Please note: This summary is provided to help you understand the regulations. Consult the references provided for links to the full text of the regulations.
To report an oil or chemical spill, call the
National Response Center at 800-424-8802
This section provides information on reporting spills and releases of oil and hazardous substances. It covers both Federal and state requirements.
Who is covered by the regulations?
Any person, company or organization responsible for a release or spill.
What is the purpose of the regulations?
To assure that any oil or hazardous substance spill is properly addressed in a manner that prevents further damage to the environment and human health.
Any person or organization responsible for a release or spill is required to notify the federal National Response Center (NRC) (call 800-424-8802) when the amount reaches a federally-determined limit, as described below. Separate federal reporting requirements exist for:
These requirements are discussed below.
Oil Spills. EPA has established requirements to report spills to navigable waters or adjoining shorelines. EPA has determined that discharges of oil in quantities that may be harmful to public health or the environment include those that:
- Violate applicable water quality standards;
- Cause a film or "sheen" upon, or discoloration of the surface of the water or adjoining shorelines; or
- Cause a sludge or emulsion to be deposited beneath the surface of the water or upon adjoining shorelines.
Any person in charge of vessels or facilities that discharge oil in such quantities is required to report the spill to the federal government. EPA provides several exemptions from the oil spill reporting requirements.
The requirement for reporting oil spills stems from the Discharge of Oil Regulation, known as the "sheen rule." Under this regulation, oil spill reporting does not depend on the specific amount of oil spilled, but on the presence of a visible sheen created by the spilled oil. Reporting an oil discharges may also be required under the Spill Prevention, Control, and Countermeasure (SPCC) Rule.
Use this calculator to look up the Reportable Quantity (RQ) of a hazardous substance or to evaluate whether a release to the environment must be reported to the National Response Center.
Hazardous Substances. For releases of hazardous substances, the federal government has established Superfund Reportable Quantities (RQs). If a hazardous substance is released to the environment in an amount that equals or exceeds its RQ, the release must be reported to federal authorities, unless certain reporting exemptions for hazardous substance releases also apply.
Under the Emergency Planning and Community Right-to-Know Act (EPCRA) of 1986, the federal government has designated several hundred substances as "extremely hazardous substances" based on their acute lethal toxicity. Under the law, releases of these extremely hazardous substances trigger reporting requirements to state and local authorities, as well as the federal authorities. The owner or operator of a facility that releases an extremely hazardous substance in an amount greater than its established RQ must follow requirements on how to report to the appropriate authorities (in many cases, the State Emergency Response Commission (SERC) and the Local Emergency Planning Committee (LEPC)) for the location where the incident occurs.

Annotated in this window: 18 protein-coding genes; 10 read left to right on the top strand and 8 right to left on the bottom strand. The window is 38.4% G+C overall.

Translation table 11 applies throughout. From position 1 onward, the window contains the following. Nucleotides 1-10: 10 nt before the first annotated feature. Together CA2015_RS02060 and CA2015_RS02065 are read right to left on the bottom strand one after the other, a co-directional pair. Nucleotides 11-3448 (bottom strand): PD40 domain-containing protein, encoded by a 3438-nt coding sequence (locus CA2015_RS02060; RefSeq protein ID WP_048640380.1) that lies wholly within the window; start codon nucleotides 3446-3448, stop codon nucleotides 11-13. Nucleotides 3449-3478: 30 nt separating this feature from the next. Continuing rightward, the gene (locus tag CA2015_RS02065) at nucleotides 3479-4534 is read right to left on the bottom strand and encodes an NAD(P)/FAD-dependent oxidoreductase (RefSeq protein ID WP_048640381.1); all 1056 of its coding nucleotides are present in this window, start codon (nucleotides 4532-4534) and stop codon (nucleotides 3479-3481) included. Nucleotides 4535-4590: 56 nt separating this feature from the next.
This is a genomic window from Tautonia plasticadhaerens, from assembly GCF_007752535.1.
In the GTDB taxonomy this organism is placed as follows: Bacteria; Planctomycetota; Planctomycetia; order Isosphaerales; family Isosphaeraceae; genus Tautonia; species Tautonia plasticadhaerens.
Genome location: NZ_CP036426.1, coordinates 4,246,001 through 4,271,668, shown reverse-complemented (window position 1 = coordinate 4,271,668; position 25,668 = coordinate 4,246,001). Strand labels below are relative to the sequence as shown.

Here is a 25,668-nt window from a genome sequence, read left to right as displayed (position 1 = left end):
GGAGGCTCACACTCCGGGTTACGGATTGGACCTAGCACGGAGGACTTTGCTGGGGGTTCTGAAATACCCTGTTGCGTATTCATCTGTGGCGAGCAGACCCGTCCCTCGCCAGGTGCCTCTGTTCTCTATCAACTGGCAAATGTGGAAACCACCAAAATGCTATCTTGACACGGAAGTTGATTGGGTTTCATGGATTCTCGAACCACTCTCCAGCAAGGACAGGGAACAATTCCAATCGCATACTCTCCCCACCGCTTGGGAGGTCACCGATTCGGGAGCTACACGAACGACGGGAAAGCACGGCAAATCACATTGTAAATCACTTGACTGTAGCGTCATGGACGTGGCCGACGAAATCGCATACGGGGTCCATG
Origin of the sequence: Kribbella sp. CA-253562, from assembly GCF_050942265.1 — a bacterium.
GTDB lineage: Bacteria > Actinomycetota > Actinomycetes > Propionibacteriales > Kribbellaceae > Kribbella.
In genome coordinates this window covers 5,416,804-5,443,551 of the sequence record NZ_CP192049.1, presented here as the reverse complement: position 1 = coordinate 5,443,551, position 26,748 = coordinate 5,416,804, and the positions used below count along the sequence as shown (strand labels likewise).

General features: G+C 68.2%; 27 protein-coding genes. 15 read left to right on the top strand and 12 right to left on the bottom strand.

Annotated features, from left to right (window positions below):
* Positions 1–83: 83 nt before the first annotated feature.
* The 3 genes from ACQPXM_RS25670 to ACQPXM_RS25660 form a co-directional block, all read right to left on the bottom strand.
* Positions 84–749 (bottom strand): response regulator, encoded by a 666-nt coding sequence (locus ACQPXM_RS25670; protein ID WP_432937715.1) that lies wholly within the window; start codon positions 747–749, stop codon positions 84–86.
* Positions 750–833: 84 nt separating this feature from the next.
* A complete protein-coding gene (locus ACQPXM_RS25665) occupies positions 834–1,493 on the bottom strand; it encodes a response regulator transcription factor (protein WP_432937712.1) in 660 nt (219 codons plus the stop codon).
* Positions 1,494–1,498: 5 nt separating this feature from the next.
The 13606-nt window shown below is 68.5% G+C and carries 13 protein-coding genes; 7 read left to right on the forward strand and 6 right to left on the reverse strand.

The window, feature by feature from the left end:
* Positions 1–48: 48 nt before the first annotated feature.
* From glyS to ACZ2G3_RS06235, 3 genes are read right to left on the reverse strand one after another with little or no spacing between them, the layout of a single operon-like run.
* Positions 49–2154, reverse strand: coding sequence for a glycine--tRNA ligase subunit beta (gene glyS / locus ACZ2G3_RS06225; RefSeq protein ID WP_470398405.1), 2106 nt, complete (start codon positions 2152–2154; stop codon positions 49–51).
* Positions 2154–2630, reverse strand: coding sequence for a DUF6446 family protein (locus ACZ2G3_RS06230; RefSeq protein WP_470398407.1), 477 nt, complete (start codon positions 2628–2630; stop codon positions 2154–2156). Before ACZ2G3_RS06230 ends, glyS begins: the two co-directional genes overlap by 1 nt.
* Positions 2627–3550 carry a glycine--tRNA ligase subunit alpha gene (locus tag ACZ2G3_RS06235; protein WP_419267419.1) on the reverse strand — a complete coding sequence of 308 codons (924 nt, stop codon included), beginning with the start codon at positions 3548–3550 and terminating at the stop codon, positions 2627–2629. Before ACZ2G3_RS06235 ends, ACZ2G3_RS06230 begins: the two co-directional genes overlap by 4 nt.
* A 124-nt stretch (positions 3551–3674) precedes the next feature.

Transportation Spills. The Hazardous Materials Regulations (49 CFR Parts 171-180) require that certain types of incidents be reported to the Research and Special Programs Administration (RSPA), a unit of US DOT:
- 49 CFR 171.15 of the HMR requires an immediate telephonic report (within 12 hours) of certain types of hazardous materials incidents and a follow-up written report (DOT Form F 5800.1). These incidents include: death, injury, public evacuation and similar catastrophes (see 49 CFR 171.15(b) for full list).
- 49 CFR 171.16 requires a written report for most other types of hazardous materials incidents, not identified above, within 30 days using DOT Form F 5800.1.
Any person in possession of a hazardous material during transportation, including loading, unloading and storage incidental to transportation, must report to the Department of Transportation (DOT) if certain conditions are met. This means that when the conditions apply for completing the report, the entity having physical control of the shipment is responsible for filling out and filing DOT Form F 5800.1.
When material is being transferred between carriers, it may not be clear who is in "physical control" of the material when a reportable spill occurs. The DOT document Guide for Preparing Hazardous Materials Incidents Reports indicates that whenever material is being transferred from one carrier to another, the upstream carrier remains responsible until the material is fully in the possession of the downstream carrier, no matter who is unloading the material. But after the material has been delivered to the final intended consignee and the goods are no longer in transit, the final consignee becomes responsible for filing the report for spills that occur during unloading (as well as thereafter). In case of ambiguity about who is responsible, the DOT Incident Reporting instruction page lists a contact number 1-800-467-4922 for additional guidance. See the DOT Guide for additional details and guidance on completing Form F 5800.1.
Spill reporting requirements at the state level are summarized below, based on information from state agencies' websites. Always check with your state to confirm reporting requirements.
Fact Sheet on Release Reporting Requirements. A fact sheet summarizing the different EPA spill reporting regulations.
National Response Center On-Line Reporting Tool. This tool provides users the ability to easily submit incident reports to the National Response Center (NRC).